At the halfway point, Haga had more than eight and a half seconds on Sykes, with Guintoli, Rea, Camier, Smrz, Melandri, Laverty, Aitchison, Badovini, and Checa as the top eleven. Soon, though, Aitchison’s pushing ride came to a close as he slid out from behind Laverty. He was unhurt and ran after the bike, but could not continue. Soon thereafter, the battle for second heated up, as Guintoli caught Sykes and began pushing him. Rea was just a second behind, with Camier just behind him. However, Camier was the next rider to go down.

Guintoli made his way around Sykes for second, only to go wide into Turn 1, as Camier had slid off and across the gravel, adding to those falling out of the race. It was a terrible moment for Haga on L8, as he also crashed, handing the lead to Sykes. He was also indicating that the race ought not be continued. At some point, Rolfo and Tamada also went down, as more riders attempted to indicate that race control should stop the race. The race was red flagged with six laps to go, after two-thirds distance and leaving Sykes in charge of a shortened race. The final positions were taken back to the last lap completed by the field, L13, which put Sykes, Guintoli, and Smrz on the podium. After the race, Castrol Honda tweeted an explanation, “Clutch prob was running JR wide at turn 1.” It was Sykes’ first win and second podium in WSBK, and the best result for the factory Kawasaki team on the season.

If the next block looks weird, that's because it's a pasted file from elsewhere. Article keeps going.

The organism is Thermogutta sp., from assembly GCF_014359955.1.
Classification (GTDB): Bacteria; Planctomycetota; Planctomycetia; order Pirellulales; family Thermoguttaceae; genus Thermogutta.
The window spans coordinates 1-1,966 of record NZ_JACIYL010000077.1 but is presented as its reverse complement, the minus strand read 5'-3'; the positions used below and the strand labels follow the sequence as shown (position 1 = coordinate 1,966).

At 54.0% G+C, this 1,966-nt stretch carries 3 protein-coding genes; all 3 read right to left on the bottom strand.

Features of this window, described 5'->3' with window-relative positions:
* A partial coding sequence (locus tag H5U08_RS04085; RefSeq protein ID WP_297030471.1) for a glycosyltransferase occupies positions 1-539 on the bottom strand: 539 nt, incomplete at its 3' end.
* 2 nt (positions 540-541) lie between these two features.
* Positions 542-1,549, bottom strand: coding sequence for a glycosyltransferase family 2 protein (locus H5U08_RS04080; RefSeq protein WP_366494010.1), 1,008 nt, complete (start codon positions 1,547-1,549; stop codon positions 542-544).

World Superbike Race Results from Race 2 at Nurburgring:

Pos. No. Rider Team Diff.
1 66 Tom Sykes Paul Bird Racing Kawasaki -
2 50 Sylvain Guintoli Team Effenbert-Liberty Ducati 4.063
3 96 Jakub Smrz Team Effenbert-Liberty Ducati 22.759
4 4 Jonathan Rea Castrol Honda 28.497
5 58 Eugene Laverty Yamaha WSBK Team 38.374
6 33 Marco Melandri Yamaha WSBK Team 45.326
7 86 Ayrton Badovini BMW Motorrad Italia 47.030
8 7 Carlos Checa Althea Racing Ducati 50.032
9 91 Leon Haslam BMW Motorrad 53.586
10 121 Maxime Berger Supersonic Racing Ducati 55.261
11 17 Joan Lascorz Paul Bird Racing Kawasaki 1:12.805
12 11 Troy Corser BMW Motorrad 1:15.468
13 44 Roberto Rolfo Team Pedericini Kawaski 1:40.323
Not Classified
41 Noriyuki Haga PATA Racing Team Aprilia 1 Lap
100 Makado Tamada Castrol Honda 1 Lap
2 Leon Camier Aprilia Alitalia Racing Team 2 Laps
8 Mark Aitchison Team Pedericini Kawaski 3 Laps
52 James Toseland BMW Motorrad Italia 5 Laps
84 Michel Fabrizio Team Suzuki Alstare 8 Laps

Source: WSBK; Photo: Pirelli (Facebook)

Comment:

  1. Steven V says:

    Maybe it’s just because I wanted Haga to have a win in 2011, but I really think they shoulda called that race a couple laps earlier than they did; especially with the crashes that preceded Haga as well as multiple riders waving to stop it. But good on Sykes for not pushing too hard and getting a solid win.

  2. 190mph says:

    Not all the riders were unhappy the race went ahead and i certainly didn’t see multiple riders gesticulating to have the race stopped. Haga wasn’t asking for the race to be stopped, eventual race winner Sykes was even happy when the rain fell again as his bike was more competive when it did. The Liberty boys didn’t seem too dipleased and Leon Haslam wished the race had gone the full distance.

    Too many wet races these days are being stop/started or abandoned all together just because a handfull of riders don’t like the wet. Lets not forget that for some riders wet weather races are the only time they get to shine and show their talent. It was nice for a change to see a proper wet race continue for almost full race distance.